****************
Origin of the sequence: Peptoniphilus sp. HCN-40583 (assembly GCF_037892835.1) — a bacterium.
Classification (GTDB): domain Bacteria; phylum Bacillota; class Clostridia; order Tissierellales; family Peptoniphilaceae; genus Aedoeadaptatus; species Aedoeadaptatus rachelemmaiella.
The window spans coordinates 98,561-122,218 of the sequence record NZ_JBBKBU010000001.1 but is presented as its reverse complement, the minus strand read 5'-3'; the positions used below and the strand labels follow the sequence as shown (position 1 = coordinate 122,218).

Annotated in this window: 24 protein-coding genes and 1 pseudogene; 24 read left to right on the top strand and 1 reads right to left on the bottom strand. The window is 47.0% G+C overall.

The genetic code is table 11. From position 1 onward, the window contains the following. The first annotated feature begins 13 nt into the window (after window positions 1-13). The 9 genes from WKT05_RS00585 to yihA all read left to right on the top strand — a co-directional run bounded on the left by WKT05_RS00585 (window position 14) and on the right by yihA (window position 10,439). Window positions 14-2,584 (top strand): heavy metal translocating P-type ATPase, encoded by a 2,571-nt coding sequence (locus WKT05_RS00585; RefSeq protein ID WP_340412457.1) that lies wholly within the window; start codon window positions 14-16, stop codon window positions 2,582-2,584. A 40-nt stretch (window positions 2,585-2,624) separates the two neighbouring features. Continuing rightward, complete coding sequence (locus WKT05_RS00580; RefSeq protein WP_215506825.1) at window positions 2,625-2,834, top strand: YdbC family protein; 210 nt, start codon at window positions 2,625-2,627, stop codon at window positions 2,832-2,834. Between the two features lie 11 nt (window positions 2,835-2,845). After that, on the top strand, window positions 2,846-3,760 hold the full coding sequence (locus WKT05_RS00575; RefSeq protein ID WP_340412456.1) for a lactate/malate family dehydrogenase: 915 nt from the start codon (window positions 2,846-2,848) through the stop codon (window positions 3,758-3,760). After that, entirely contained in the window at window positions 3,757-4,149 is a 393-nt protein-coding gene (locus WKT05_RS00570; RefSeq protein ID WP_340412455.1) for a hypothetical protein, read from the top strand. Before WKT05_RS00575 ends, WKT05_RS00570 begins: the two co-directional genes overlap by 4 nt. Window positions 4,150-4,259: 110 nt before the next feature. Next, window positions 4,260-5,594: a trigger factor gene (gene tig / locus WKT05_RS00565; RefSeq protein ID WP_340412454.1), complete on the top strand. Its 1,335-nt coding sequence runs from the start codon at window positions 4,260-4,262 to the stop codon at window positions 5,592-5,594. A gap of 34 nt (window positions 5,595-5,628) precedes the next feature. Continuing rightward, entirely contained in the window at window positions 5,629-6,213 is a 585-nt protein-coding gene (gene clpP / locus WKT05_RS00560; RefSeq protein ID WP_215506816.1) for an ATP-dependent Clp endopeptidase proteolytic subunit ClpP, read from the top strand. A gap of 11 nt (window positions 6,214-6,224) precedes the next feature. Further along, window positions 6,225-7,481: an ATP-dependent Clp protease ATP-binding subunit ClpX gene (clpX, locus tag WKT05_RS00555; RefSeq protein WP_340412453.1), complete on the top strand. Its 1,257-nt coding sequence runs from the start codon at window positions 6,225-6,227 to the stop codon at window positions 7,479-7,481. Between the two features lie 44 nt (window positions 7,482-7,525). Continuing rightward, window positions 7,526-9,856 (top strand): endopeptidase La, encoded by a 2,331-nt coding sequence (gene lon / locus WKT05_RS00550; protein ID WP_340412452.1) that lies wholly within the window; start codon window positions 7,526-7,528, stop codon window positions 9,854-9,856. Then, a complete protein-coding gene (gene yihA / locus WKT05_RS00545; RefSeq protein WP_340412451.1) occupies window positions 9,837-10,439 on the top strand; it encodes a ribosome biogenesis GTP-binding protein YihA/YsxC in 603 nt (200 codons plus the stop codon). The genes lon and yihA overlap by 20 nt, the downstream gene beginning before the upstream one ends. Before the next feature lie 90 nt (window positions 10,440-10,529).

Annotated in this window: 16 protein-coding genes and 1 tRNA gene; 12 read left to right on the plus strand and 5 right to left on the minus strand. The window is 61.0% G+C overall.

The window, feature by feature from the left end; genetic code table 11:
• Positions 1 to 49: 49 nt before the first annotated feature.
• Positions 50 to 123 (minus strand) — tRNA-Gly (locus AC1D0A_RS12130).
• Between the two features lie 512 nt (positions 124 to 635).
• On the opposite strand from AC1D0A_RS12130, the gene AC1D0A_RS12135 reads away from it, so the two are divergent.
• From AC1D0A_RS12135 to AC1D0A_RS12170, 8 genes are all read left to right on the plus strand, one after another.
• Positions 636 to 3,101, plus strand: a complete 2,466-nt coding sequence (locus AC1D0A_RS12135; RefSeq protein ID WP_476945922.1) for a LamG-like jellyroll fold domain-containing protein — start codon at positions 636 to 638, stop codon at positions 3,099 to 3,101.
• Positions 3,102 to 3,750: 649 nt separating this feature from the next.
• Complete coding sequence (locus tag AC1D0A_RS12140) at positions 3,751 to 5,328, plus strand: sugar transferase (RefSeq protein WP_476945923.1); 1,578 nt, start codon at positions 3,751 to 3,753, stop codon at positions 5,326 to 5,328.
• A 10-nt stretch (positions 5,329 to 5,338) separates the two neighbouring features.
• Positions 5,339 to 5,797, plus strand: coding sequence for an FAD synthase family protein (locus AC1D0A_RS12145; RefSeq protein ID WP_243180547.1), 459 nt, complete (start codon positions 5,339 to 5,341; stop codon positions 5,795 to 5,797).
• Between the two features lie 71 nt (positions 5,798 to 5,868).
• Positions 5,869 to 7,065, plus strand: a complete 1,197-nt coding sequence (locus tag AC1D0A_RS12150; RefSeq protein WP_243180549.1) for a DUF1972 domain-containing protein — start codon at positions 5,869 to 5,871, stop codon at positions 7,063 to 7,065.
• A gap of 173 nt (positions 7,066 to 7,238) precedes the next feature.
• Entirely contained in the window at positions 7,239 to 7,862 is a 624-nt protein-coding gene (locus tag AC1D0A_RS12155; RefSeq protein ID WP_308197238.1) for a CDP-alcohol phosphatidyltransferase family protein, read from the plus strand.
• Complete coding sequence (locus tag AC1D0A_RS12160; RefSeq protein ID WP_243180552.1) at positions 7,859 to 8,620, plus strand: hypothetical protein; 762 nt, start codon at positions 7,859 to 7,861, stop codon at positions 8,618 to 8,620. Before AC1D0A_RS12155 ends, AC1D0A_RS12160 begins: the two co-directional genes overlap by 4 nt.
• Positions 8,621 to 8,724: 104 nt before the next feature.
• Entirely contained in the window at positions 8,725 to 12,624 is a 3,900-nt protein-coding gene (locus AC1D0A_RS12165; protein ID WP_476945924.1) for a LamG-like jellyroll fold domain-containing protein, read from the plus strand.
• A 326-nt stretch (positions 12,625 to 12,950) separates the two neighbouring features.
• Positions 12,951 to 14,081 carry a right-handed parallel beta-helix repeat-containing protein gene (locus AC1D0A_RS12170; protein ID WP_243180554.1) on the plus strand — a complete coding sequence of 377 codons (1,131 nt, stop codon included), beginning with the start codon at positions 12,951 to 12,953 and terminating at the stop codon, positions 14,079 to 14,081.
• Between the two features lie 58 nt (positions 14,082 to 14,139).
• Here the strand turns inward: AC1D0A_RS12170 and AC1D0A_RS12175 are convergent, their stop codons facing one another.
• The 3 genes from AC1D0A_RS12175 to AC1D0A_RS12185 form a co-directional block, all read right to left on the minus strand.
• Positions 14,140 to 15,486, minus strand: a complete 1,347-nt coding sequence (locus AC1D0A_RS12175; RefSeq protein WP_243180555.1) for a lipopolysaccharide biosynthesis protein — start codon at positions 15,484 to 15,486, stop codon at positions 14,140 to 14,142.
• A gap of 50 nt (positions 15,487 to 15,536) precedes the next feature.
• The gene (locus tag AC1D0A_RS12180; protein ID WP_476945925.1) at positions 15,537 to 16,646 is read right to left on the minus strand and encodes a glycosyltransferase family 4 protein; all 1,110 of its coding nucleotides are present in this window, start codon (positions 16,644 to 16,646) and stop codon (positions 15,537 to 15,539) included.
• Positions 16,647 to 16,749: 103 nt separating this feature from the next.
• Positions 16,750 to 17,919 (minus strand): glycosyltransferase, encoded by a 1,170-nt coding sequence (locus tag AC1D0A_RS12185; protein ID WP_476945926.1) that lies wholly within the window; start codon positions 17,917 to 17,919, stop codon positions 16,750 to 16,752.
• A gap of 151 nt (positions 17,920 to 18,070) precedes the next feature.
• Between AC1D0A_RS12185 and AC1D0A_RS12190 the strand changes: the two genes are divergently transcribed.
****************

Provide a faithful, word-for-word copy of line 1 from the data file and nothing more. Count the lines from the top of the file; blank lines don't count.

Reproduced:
Origin of the sequence: Peptoniphilus sp. HCN-40583 (assembly GCF_037892835.1) — a bacterium.